|Diff Horizontal Displ. (after 17 yrs)||0.075%||not applicable|
Without ground treatment there would be substantial settlements over time, as well as a high risk of shear failure upon initial application of the loads. The predicted settlements of the foundation, in the area of the trial pad, in the case of no ground treatment, are shown in Figure 1 below. These values include settlement of the deeper clay layers and creep.
3. Trial Pad Design and Construction
3.1 Geometry and Construction
The trial pad was constructed at Chainage 1250, where the upper soft clays were 4.2 m thick. The aim of the pad was to exert a foundation pressure similar to the berm and coal pad, as well as a gradation in pressure similar to the batter slope on the berm. A target pressure of 140 kPa was selected, considering the limitations of the site and available time-frame for construction. As it was not practical to construct a 7 m to 8 m high embankment with associated batter slopes, it was decided to construct a 5 m high fill embankment with the addition of sand-filled shipping containers to add further load. The trial pad was 20 m square at the top, with batters of 2H:1V on two sides and 3H:1V on the remaining two, resulting in base dimensions of 45 m square. Slope stability and construction risk were thoroughly examined and safety measures put in place during construction and monitoring of the trial pad.
Numerical modelling of the trial pad arrangement was carried out prior to constructing the test pad by both the Contractor’s consultants (Chan et al, 2007) and Principal’s consultants to provide a prediction of the expected vertical and lateral deformations. Vertical settlement was predicted to be about 160 mm to 180 mm, while lateral displacements were estimated to be 20 mm to 30 mm, with the greatest deflection expected to be near the top of the clay layer beneath the toe of the trial pad batter slope.
An array of geotechnical instrumentation was installed beneath and within the trial pad. These comprised six settlement plates, two hydrostatic profile gauges, eight inclinometers, three load cells and eight earth vector points around the perimeter of the trial pad. Two of the load cells were located directly over stone columns, while the third was located in between columns. The inclinometers comprised four around the toe of the batter, and four on top of the pad, around the containers. The trial pad layout and the location of instruments are shown in Figure 3 below.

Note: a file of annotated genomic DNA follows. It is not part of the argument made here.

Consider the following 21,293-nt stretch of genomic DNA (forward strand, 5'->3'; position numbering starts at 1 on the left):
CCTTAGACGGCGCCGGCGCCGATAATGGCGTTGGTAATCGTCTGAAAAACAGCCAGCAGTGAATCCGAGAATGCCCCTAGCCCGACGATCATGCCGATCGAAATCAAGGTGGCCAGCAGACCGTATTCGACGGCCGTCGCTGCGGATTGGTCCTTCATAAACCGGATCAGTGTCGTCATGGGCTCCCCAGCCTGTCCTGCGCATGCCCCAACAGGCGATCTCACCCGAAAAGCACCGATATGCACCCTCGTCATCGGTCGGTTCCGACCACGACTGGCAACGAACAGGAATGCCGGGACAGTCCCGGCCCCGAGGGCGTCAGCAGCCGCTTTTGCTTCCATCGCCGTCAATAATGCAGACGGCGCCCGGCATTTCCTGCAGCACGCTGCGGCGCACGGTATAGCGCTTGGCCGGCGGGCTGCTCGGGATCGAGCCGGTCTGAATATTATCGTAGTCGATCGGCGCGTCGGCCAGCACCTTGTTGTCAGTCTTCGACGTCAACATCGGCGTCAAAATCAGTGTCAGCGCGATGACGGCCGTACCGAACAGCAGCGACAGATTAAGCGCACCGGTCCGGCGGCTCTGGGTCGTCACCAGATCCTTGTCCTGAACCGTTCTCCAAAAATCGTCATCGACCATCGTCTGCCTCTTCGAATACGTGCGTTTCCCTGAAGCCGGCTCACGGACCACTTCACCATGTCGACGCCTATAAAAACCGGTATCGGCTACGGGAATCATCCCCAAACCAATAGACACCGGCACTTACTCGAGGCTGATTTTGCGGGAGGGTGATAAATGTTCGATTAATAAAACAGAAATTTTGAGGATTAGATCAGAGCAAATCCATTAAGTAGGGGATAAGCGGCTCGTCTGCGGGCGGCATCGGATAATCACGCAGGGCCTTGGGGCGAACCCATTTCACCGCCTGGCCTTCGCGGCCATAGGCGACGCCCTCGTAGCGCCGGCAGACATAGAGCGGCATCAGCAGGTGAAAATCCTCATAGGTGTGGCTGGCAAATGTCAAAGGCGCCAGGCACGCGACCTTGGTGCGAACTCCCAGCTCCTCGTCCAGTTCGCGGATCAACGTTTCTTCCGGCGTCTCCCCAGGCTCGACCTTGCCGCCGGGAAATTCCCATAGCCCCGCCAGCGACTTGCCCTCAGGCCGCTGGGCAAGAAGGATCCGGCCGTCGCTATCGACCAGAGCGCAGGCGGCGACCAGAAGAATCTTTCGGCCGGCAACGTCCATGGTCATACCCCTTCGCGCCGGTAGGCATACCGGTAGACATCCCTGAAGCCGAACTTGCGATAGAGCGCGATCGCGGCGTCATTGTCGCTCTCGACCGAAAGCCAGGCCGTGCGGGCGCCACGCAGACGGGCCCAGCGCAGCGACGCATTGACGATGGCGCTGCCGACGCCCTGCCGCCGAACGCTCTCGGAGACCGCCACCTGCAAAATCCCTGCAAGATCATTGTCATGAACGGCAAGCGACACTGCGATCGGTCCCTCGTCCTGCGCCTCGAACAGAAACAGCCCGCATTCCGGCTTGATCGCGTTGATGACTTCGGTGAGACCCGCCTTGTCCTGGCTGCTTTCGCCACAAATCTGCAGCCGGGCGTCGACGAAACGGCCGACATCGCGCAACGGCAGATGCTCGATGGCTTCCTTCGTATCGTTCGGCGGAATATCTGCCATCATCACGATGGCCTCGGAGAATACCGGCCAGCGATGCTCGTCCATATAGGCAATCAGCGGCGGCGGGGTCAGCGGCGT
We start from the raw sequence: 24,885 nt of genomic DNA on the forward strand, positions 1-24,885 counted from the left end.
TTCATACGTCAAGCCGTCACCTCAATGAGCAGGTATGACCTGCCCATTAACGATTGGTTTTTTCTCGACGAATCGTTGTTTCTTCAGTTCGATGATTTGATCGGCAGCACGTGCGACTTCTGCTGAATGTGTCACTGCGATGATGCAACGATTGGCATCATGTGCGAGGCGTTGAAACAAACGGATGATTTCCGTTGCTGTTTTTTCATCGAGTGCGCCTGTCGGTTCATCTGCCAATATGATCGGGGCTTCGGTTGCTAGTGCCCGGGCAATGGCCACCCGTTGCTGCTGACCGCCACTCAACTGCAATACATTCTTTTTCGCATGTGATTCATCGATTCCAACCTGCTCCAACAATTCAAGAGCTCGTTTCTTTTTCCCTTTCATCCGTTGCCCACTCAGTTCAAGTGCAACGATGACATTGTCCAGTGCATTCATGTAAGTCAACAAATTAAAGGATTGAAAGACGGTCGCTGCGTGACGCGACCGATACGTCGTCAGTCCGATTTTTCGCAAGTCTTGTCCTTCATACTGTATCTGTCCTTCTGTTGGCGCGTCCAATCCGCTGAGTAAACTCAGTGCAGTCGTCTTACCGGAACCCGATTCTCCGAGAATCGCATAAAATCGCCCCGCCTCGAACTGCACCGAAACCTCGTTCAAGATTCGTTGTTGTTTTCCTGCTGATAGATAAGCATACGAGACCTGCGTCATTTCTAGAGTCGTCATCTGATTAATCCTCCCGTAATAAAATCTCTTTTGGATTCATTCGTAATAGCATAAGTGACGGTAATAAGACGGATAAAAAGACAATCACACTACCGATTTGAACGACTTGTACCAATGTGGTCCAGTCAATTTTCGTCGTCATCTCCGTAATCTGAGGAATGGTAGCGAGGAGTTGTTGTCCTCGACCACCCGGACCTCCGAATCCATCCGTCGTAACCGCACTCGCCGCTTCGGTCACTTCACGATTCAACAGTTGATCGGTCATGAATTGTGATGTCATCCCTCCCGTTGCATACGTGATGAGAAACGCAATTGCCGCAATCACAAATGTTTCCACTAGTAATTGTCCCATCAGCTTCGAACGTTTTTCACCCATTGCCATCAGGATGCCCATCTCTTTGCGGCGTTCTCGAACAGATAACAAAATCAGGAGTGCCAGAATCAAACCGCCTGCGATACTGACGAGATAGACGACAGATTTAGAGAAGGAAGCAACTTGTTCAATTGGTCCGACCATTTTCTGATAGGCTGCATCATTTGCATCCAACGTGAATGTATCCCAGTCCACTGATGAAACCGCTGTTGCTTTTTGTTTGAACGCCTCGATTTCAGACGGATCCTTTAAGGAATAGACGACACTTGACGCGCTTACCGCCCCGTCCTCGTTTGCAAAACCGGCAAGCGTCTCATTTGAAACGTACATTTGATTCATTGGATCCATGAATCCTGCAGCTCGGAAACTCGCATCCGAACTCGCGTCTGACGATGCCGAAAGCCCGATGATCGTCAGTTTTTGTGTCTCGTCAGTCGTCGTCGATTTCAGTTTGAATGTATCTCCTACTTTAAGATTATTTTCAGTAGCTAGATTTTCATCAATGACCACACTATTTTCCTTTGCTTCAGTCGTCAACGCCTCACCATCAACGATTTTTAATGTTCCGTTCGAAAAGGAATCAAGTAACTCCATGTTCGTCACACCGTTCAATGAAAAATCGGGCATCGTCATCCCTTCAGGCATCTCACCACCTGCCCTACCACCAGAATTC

Five cone penetration tests were carried out prior to construction of the trial pad to provide specific data on the depth, thickness and strength of the silty clay layer underlying the pad.
4. Monitoring Results
The principal results of the monitoring are shown in Figures 6 to 8 below.
Primary consolidation was deemed to be substantially complete after about 40 days, which was consistent with the designer’s expectations. The settlement plates recorded total vertical movements in the range 112 mm to 153 mm, slightly less than predictions.
he lateral deflections in the clay layer were up to 30 mm beneath the toe of the fill batter (see Figure 7) and up to 8 mm beneath edge of the containers, which were close to the predictions of both consultants.
The HPGs recorded 160 ±20 mm (see Figure 8) beneath the centre of the trial pad and exhibited a bowl-shaped deflection profile. The accuracy (repeatability) of the HPG’s was disappointing, being poorer than the manufacturer’s specification of ±10 mm. Nevertheless, the overall magnitude and deflected shape was consistent with expectations.
The five cone penetration tests (CPT) carried out before stone column installation were repeated after the trial (in between columns), and revealed an increase in clay shear strength in the range 50% to 100%. This is a result of consolidation of the clay, as the soil takes a minor portion of the load, while the stone columns carry a major portion. The load cells implied that the columns attract up to 58% of the load, however the actual value is expected to be closer to 80%. Figure 9 shows the cone resistance plot from one of the before and after CPTs.
The large-scale load trial of stone columns at Kooragang Coal Terminal provided a valuable test of the performance stone columns under near full-scale load. The sand-filled containers were successful in adding further load to the foundation as intended. The trial confirmed predicted behaviour and successfully verified the methods and material properties adopted for the design of the vibro-replacement foundation treatment. The details of the material properties and design methods are the subject of a separate paper (referenced below).
The authors wish to thank the owners Port Waratah Coal Services for the permission to publish this paper and acknowledge the contributions of Will Wright of Douglas Partners for the trial pad instrumentation, Kim Chan of GHD and Raj Deepak of Keller who carried out the design and contractor’s predictions, and Danny Laverick for the execution of the works.
Chan.K, Deepak.R, Hoffmann.G and Jones.P (2007). Designing stone columns to control horizontal and vertical displacements, Proc 10th Australia New Zealand Conference on Geomechanics, Brisbane, October 2007.